Tuesday, January 18, 2011

Regarding atheists going to church

Yesterday I was at a party and somehow I got to talking with strangers about my non-belief in God; this happens a lot. I mentioned that I go to church sometimes, and the strangers were pretty sure that they hadn't heard me properly; this happens a lot, too.

We had two visitors at church yesterday from the Mennonite Central Committee. One of the visitors is a librarian and she is starting a library in Burundi. Her plan to do this involves people here donating books, filling a shipping container, and sending that container to Burundi. She doesn't have high standards of quality for these books; old calendars count. As she was explaining this plan, I was thinking of the blog Good Intentions Are Not Enough and all of the articles on it about the troubles with donations.

The librarian read a book to the kids. In the book, the main character, a little boy living in a village in Africa, invited a lot of people to his home to have pancakes for supper that night; this made his mother nervous. Everyone brought something, though: put together, this was a feast. There is a way in which librarians read books to kids at story time, and I had happily sat through a lot of story times when I was a kid. I don't like the librarian's plan about getting old books and putting them in a shipping container, but, as I write this, I have trouble even formulating an argument in my mind to complain about this properly because I like books and I like that this librarian likes books, and I am glad she got to come to church and ask us to share books with people in Burundi.

So, I was talking with some people at this party and someone asked me how I, as an atheist, would explain how the universe began. I gave my normal response to this question, that at the moment of the Big Bang, quantum effects would have encompassed the entire universe, making causality impossible. I said that when I think about things, I don't start at the beginning, I start where I am, with the experiments and experiences I know about, and I work backward and forward, and I suppose that we have a pretty good understanding of what happened between now and the first moments of the universe. Another non-believer helpfully added that you can't talk about a time-before-the-universe because there wouldn't have been anything to make the time pass or to measure it with.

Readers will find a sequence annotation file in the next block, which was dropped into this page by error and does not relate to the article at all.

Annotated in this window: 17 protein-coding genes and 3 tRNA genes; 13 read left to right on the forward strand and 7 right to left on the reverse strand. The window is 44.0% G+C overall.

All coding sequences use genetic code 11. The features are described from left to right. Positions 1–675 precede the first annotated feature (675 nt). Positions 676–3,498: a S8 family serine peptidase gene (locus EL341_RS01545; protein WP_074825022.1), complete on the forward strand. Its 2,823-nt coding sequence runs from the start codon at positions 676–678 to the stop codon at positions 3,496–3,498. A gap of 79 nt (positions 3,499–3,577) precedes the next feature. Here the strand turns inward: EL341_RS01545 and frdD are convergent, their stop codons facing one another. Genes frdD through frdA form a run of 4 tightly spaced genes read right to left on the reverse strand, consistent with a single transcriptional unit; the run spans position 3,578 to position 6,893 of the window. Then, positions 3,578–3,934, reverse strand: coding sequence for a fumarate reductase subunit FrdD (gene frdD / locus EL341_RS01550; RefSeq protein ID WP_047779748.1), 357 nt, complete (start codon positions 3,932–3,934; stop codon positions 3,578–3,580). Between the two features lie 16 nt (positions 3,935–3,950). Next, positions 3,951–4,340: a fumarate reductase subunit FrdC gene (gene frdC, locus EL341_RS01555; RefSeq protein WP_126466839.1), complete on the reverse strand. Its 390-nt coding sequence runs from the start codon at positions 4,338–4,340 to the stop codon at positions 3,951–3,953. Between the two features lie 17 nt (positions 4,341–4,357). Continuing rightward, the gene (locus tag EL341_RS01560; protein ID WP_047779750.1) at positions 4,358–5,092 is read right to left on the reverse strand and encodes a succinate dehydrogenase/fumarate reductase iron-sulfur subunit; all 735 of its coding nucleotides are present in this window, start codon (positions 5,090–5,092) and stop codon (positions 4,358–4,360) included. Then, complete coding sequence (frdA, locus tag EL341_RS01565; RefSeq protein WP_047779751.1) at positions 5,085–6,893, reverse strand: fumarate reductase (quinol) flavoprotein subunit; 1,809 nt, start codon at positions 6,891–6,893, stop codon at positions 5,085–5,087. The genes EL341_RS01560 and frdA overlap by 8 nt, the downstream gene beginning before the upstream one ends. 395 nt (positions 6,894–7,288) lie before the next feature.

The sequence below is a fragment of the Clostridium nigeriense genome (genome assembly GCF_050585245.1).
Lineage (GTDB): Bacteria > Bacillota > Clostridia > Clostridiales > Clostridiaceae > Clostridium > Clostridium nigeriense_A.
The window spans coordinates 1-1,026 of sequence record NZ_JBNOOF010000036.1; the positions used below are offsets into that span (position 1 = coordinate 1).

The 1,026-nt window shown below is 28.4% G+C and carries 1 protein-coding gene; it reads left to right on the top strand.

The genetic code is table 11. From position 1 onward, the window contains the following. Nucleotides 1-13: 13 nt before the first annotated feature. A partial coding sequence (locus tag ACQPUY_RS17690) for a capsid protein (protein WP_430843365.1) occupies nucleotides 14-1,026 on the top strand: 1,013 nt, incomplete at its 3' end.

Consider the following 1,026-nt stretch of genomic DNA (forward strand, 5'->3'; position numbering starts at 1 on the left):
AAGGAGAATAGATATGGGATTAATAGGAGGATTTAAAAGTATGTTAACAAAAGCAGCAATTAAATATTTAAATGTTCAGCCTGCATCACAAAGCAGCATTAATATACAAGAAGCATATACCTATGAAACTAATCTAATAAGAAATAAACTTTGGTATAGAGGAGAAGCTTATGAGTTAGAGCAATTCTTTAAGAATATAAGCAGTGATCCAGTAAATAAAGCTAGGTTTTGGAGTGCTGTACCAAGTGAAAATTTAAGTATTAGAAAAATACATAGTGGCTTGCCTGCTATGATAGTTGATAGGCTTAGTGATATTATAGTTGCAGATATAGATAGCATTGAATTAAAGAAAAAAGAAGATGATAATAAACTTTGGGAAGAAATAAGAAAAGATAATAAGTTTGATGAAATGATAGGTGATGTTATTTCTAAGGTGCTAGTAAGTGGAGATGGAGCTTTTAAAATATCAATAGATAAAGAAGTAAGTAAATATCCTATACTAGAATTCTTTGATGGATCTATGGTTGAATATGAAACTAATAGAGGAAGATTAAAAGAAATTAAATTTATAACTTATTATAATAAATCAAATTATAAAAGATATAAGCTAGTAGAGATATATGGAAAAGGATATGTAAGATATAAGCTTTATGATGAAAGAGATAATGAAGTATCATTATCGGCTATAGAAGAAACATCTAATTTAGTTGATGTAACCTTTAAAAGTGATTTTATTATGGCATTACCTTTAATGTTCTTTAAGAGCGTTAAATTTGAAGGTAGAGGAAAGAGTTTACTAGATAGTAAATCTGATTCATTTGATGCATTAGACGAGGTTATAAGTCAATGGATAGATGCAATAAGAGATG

The subject changed, but I kept thinking about what I'd said about the Big Bang, and then I sort of apologized to this new acquaintance. Atheists are used to being asked antagonistically where the universe could have come from if there is no God to make it, and I'm used to giving an argument. The religious people who would ask this question are, I hope, motivated by a belief that the universe was started by someone wonderful, and for me to say that it's not meaningful to discuss a before-the-beginning might be correct, but it's not fulfilling.

I won't say the universe was started by someone wonderful, but I'll say that its beginning was something wonderful. That something wonderful isn't the same as the something wonderful inside of blueberries or the one that makes people smile at strangers or that helps people share oranges in concentration camps, but I imagine these something wonderfuls as relatives of each other. I dread being thought of as a deist or universalist or spiritualist or something, please don't read me that way. I'm an atheist, I say that God doesn't exist. My church works for me because my nonbelief doesn't invalidate my friendships with others in my church.

At the party yesterday, I got to talk with a Sufi about a mutual friend of ours; this friend is an evangelical missionary type, and the Sufi and I admire her because she has firm beliefs and, without compromising them, shows respect and friendliness to people like atheists and Sufis. There are people like that in my church and they make church worthwhile for me.